The recent comments of Lord Justice Mummery of the Court of Appeal made in relation to the employment tribunal service (ETS) are to be welcomed, says the Association of Recruitment Consultancies (ARC). It is understood that LJ Mummery, previously president of the Employment Appeal Tribunal, in the course of delivering a judgment also delivered a critique of the ETS saying amongst other things
“One area of debate is about cases of little or no merit, but considerable nuisance value. All are agreed that they should be cleared out of the system as soon as possible. They should not be allowed to take up a disproportionate amount of time in the ET or cause the other party to incur irrecoverable legal costs and loss of valuable working time.”
The ARC has urged the government to change the rules for making claims to ETs to rule out the “blackmail effect” that arises particularly where a claim is vexatious or without proper foundation.
Claims currently are issued regardless of merit, and all that is required is for the claimant to apply online supported by a simple statement. ARC argues that whether the case has merit or not is not considered early enough in the process. 90% of potential claims resolved through ACAS involve a pay out by the employer yet the number of successful cases involving pay out at a full hearing is significantly lower. Further evidence from lawyers indicates that many employers are wary of recommending strike out applications for fear of failure given that the current balance is tipped too much in favour of the claimant. The cost of fighting any claim is not insignificant. Consequently it is widely regarded by employers that it is cheaper to pay out rather than incur the cost and hassle of fighting a claim.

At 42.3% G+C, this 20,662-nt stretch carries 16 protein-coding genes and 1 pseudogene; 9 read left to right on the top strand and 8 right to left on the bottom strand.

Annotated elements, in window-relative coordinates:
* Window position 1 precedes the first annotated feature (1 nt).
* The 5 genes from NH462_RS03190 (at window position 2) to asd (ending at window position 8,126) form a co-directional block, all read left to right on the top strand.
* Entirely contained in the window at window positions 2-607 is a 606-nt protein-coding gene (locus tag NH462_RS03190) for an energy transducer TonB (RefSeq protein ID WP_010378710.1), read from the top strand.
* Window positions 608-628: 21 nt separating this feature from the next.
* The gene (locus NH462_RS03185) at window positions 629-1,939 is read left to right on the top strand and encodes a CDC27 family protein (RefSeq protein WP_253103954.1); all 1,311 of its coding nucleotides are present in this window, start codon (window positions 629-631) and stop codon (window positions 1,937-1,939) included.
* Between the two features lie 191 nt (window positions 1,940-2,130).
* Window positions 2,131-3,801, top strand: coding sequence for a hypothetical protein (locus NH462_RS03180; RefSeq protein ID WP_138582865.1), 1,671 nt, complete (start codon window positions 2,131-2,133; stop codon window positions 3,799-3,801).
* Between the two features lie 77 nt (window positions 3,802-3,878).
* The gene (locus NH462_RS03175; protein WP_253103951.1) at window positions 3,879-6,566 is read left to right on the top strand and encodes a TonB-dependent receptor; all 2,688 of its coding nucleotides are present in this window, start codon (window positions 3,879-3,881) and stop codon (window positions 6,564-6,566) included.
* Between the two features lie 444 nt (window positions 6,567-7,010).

Adrian Marlowe, chairman of the ARC said, “This is unfair for employers of those who genuinely feel wronged yet have no proper basis for a claim, and it is a charter for abuse by unscrupulous claimants, and Lord Justice Mummery has hit the nail on the head. Getting the procedural rules right to clear out cases of little or no merit at the earliest possible stage is as important for employers as it is for recruitment consultancies that can also face ET claims from agency workers. With the likelihood of claims increasing, not just due to the ongoing economic position, but also due to the introduction of the Agency Workers Regulations, with both hirers and agencies facing the potential of claims through the ETS from 1st October 2011, it is crucial that this issue is addressed promptly. The government should bite the bullet on this aspect sooner rather than later by setting up criteria to stop unmeritorious claims being issued, or being allowed to proceed, in the first place. Workers with genuine claims would not be affected.”
Since the ARC raised its campaign with government last year there has been a formal consultation on ET procedural issues Resolving Workplace Disputes – Public Consultation, which closed 20th April 2011 and a government response is awaited.